More disturbing: The legal response.

“Hundreds of students at Cañon City High School who gave little thought to taking and sharing nude pictures of themselves or classmates could now face criminal charges of child pornography,” reports Kirk Mitchell of the Denver Post.

If you’re reading this, you’re probably an adult who remembers doing stupid things as a teenager — things that you regret, that you hope everyone else has forgotten, and that you’d rather not talk about.

If you’re a parent, you know that your own kids, despite your best efforts to guide them safely to adulthood, are also going to do foolish things that in hindsight they’ll wish they hadn’t done.  It’s just part of growing up.

What no parent wants is for their kids’ childhood mistakes to be hung around their necks like millstones for the rest of their lives due to the ease with which prosecutors try kids “as adults” and impose legal mandates like inclusion on “sex offender registries.”

Yes, it’s saddening that our teenagers sexualize themselves so early; especially so when they memorialize that sexualization in semi-permanent form that can come back to haunt them later. But doing that is so easy these days — every kid has a cell phone and it’s as easy as point, click, share — that to treat teen “sexting” as a crime is perverse.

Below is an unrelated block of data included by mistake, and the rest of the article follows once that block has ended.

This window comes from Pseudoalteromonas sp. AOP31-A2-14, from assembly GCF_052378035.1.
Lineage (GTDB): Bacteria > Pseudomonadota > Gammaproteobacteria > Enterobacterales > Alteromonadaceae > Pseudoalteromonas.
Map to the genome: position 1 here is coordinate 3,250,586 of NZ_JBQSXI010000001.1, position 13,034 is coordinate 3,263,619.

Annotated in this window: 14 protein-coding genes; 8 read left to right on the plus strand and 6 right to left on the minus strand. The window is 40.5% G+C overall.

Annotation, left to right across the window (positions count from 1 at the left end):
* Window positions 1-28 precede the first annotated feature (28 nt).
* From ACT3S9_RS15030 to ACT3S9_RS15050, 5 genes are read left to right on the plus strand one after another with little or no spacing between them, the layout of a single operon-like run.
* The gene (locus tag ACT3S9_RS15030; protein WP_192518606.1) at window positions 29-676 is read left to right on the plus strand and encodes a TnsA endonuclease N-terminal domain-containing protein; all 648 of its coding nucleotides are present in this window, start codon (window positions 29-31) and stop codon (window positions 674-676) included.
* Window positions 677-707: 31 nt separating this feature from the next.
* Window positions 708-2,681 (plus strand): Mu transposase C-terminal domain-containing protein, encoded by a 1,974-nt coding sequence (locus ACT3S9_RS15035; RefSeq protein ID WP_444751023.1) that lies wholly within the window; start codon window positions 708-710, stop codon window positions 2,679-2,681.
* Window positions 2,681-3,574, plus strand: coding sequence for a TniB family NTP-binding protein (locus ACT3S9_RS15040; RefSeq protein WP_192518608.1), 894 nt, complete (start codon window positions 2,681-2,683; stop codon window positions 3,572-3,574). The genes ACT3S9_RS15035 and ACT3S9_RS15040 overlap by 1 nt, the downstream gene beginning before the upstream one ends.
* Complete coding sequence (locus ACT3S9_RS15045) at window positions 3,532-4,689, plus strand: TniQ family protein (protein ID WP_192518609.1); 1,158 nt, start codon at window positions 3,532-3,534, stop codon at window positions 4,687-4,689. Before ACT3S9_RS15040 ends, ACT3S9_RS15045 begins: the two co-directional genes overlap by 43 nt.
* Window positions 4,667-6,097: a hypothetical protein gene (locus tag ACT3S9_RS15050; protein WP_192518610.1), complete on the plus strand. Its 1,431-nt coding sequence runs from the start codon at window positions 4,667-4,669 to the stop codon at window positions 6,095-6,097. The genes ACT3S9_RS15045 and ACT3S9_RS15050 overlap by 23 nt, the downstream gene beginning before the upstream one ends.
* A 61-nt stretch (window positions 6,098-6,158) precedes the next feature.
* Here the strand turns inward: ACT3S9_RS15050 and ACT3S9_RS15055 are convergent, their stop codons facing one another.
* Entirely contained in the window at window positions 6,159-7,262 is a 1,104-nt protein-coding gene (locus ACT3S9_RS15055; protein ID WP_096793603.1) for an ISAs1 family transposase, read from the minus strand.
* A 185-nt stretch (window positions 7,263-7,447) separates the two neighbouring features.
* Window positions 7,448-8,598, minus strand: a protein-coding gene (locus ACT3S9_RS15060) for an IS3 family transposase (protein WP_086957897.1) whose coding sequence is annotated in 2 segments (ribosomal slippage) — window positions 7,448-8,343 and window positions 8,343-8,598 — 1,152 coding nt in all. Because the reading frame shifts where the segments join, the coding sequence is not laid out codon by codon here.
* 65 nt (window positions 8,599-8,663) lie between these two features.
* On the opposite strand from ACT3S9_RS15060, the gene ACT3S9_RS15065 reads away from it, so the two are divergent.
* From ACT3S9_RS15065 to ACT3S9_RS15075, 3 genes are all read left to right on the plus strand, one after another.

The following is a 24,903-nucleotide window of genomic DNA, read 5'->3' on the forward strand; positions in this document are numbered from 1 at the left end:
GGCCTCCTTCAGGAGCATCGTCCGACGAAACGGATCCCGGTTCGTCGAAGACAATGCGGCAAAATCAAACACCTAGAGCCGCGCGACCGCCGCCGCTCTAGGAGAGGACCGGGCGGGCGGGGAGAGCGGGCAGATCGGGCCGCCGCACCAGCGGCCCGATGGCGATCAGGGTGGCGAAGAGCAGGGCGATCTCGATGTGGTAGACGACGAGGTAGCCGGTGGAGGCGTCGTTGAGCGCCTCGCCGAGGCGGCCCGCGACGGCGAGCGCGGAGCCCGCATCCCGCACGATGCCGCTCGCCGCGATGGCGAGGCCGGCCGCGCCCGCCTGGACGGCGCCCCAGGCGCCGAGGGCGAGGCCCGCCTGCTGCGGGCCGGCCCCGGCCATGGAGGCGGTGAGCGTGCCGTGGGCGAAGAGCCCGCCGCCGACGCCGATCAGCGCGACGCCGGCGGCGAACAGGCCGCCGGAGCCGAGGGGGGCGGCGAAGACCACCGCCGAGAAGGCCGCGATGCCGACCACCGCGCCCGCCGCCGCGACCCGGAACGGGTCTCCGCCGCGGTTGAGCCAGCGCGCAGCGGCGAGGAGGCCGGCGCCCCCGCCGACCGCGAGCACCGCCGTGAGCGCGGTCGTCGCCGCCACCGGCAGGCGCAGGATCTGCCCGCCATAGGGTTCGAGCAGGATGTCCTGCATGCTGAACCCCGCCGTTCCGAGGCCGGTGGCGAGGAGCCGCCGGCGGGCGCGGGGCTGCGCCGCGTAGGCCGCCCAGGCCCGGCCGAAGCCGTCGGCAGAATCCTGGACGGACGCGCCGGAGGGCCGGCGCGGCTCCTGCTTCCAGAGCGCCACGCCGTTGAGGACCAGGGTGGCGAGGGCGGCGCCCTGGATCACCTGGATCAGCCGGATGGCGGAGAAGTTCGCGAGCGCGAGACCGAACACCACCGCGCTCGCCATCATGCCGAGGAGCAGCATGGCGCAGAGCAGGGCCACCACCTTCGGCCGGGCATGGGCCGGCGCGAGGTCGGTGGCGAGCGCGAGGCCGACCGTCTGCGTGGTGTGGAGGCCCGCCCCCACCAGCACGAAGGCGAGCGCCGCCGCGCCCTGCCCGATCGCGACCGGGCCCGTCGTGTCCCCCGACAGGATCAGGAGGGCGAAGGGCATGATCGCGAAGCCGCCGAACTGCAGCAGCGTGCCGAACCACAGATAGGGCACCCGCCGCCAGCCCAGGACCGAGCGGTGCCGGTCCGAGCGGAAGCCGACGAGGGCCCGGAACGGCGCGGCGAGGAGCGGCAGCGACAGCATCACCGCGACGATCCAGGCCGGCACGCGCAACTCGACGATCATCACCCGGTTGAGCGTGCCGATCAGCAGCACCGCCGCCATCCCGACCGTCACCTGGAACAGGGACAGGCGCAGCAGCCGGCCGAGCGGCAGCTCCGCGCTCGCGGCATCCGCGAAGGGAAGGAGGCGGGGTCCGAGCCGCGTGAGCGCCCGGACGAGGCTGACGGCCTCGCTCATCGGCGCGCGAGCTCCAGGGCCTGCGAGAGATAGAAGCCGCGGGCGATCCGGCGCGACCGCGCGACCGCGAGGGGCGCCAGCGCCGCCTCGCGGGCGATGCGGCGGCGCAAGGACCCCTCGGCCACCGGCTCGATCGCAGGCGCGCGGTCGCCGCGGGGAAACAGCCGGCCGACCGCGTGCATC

Even more perverse is the attitude of Fremont County, Colorado District Attorney Tom Ledoux.

On one hand, he claims his hands are tied by outdated child pornography laws, intended to punish predatory adults, that make teen-to-teen sexting a crime: “It doesn’t matter if it was consensual. There is no distinction according to Colorado state statutes.”

On the other hand, he claims the authority to decide for himself which kids are “criminals” and which kids are “victims”: “The district attorney’s office will make distinctions as we see fit.”

Governor John Hickenlooper should put the brakes on LeDoux’s intended destruction of young lives right now with a two-step process.

First, Hickenlooper should direct Colorado Attorney General Cynthia Coffman to prepare pardons for his signature for all students  caught up in LeDoux’s witch hunt, so that he can put an end to it with the least damage possible.

Secondly, he should urge Colorado’s legislature to draft and pass legislation either exempting teen sexting from the state’s definition of child pornography or making it a misdemeanor that doesn’t follow a kid around for life.

Teen sexting is here to stay, because the technology isn’t going away and because kids will be kids. It’s up to us adults to minimize the resulting damage, not add to that damage.

Thomas L. Knapp is director and senior news analyst at the William Lloyd Garrison Center for Libertarian Advocacy Journalism ( He lives and works in north central Florida.